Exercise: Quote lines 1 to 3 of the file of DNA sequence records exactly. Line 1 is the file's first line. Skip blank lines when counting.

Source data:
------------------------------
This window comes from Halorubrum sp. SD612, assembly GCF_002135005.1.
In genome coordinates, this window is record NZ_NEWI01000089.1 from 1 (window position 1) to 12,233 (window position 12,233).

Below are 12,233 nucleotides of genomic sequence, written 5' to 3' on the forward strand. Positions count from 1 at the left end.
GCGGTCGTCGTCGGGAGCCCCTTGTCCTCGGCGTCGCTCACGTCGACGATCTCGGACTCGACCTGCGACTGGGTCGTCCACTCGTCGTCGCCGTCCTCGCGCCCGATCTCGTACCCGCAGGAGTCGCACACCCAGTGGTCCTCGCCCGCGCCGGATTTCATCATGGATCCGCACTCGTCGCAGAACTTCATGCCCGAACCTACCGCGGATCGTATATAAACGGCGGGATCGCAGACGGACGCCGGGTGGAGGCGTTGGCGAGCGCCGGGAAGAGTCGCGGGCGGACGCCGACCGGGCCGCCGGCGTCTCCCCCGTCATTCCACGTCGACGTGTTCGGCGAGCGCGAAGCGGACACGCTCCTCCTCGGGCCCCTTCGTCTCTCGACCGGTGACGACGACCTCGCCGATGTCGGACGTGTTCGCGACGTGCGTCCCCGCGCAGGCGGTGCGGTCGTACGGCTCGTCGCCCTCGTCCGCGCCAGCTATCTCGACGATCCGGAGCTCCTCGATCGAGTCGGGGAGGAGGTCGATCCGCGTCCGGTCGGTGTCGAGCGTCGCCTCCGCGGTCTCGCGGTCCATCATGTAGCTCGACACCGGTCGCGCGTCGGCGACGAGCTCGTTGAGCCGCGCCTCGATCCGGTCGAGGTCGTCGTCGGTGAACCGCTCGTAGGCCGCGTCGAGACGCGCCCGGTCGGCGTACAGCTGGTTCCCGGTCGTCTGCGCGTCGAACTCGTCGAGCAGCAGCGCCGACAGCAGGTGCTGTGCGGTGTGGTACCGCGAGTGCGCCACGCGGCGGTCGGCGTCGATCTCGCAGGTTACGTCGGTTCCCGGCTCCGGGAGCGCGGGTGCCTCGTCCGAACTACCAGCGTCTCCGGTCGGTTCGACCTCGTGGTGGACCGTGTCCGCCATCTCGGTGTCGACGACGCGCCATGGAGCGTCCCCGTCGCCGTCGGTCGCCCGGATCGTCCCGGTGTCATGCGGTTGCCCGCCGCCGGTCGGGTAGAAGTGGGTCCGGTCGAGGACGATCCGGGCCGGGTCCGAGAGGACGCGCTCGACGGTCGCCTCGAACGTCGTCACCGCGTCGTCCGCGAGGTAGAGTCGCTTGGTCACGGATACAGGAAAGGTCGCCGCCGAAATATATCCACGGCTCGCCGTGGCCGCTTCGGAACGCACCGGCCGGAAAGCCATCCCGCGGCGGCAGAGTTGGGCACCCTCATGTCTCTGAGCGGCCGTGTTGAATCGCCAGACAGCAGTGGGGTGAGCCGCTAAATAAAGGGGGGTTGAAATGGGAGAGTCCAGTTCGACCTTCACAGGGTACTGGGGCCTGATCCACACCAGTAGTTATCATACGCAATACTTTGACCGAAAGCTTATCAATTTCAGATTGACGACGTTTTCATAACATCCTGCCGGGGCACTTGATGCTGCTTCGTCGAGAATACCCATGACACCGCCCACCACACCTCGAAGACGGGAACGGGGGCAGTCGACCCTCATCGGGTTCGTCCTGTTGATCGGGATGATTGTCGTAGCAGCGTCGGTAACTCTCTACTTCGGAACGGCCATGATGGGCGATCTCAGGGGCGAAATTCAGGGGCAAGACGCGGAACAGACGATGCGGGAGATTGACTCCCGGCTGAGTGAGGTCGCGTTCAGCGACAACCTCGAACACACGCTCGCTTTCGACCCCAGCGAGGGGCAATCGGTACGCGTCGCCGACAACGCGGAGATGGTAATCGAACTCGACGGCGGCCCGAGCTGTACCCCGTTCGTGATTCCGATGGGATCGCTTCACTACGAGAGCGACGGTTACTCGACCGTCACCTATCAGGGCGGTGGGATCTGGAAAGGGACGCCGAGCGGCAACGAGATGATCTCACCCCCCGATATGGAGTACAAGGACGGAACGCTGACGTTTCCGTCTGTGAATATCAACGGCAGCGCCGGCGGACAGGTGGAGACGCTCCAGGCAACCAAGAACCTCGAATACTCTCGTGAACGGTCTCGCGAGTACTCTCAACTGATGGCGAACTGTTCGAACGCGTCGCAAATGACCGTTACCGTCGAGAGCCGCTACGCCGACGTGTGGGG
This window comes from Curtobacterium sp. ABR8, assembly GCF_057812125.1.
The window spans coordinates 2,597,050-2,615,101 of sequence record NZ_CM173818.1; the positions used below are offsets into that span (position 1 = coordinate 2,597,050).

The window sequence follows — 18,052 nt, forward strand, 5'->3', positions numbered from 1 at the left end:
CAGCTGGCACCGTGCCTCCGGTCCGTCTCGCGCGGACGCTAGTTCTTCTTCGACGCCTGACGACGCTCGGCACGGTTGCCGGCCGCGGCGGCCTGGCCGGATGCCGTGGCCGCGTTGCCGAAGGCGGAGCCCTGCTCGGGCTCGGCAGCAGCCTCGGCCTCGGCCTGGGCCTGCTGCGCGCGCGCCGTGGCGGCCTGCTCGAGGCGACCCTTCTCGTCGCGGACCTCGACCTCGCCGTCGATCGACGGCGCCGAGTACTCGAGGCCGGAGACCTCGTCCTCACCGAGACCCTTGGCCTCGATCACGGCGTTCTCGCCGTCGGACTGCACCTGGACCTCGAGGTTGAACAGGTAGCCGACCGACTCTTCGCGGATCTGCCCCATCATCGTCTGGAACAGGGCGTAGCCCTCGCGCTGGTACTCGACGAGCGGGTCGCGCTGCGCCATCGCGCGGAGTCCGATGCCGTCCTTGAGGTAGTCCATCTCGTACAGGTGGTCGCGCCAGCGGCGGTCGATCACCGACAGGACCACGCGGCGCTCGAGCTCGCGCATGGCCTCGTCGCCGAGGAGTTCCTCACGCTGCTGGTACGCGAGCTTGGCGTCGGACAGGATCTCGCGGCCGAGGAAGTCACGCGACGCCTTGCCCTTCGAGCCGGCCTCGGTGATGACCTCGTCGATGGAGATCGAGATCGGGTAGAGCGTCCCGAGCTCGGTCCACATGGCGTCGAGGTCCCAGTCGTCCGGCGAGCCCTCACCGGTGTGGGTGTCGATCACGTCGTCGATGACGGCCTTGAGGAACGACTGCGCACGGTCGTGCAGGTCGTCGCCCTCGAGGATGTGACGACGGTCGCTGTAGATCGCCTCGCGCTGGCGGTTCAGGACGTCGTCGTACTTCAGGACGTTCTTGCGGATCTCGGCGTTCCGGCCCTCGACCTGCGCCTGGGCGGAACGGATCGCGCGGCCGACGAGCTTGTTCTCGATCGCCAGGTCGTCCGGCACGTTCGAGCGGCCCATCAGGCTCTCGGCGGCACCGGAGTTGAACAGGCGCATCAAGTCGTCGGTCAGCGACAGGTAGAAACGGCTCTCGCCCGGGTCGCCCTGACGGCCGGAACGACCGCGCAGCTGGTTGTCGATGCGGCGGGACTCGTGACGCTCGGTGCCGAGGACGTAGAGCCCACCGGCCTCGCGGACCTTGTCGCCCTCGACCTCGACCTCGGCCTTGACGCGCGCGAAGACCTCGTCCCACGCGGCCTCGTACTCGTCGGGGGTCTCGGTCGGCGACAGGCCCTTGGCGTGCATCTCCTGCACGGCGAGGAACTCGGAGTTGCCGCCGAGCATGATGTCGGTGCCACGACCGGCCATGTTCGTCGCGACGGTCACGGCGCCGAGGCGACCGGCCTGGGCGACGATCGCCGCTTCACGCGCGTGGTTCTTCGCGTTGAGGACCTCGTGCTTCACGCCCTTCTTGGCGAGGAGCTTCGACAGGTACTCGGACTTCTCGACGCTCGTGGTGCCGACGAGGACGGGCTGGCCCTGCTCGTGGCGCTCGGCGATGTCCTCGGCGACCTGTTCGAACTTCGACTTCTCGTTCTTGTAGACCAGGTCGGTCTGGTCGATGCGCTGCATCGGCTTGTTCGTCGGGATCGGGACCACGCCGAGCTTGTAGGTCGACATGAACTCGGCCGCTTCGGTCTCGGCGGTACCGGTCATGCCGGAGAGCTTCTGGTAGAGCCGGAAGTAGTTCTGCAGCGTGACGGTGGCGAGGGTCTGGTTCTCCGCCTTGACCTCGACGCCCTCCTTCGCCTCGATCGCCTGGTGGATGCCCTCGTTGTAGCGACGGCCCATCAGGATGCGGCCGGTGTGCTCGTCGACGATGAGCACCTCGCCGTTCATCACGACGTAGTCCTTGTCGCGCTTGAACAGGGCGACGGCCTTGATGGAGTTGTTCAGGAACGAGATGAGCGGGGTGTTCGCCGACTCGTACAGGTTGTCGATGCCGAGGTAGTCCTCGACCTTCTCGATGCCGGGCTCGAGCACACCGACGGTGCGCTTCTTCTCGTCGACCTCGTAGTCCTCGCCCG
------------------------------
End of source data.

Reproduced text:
This window comes from Halorubrum sp. SD612, assembly GCF_002135005.1.
In genome coordinates, this window is record NZ_NEWI01000089.1 from 1 (window position 1) to 12,233 (window position 12,233).

Below are 12,233 nucleotides of genomic sequence, written 5' to 3' on the forward strand. Positions count from 1 at the left end.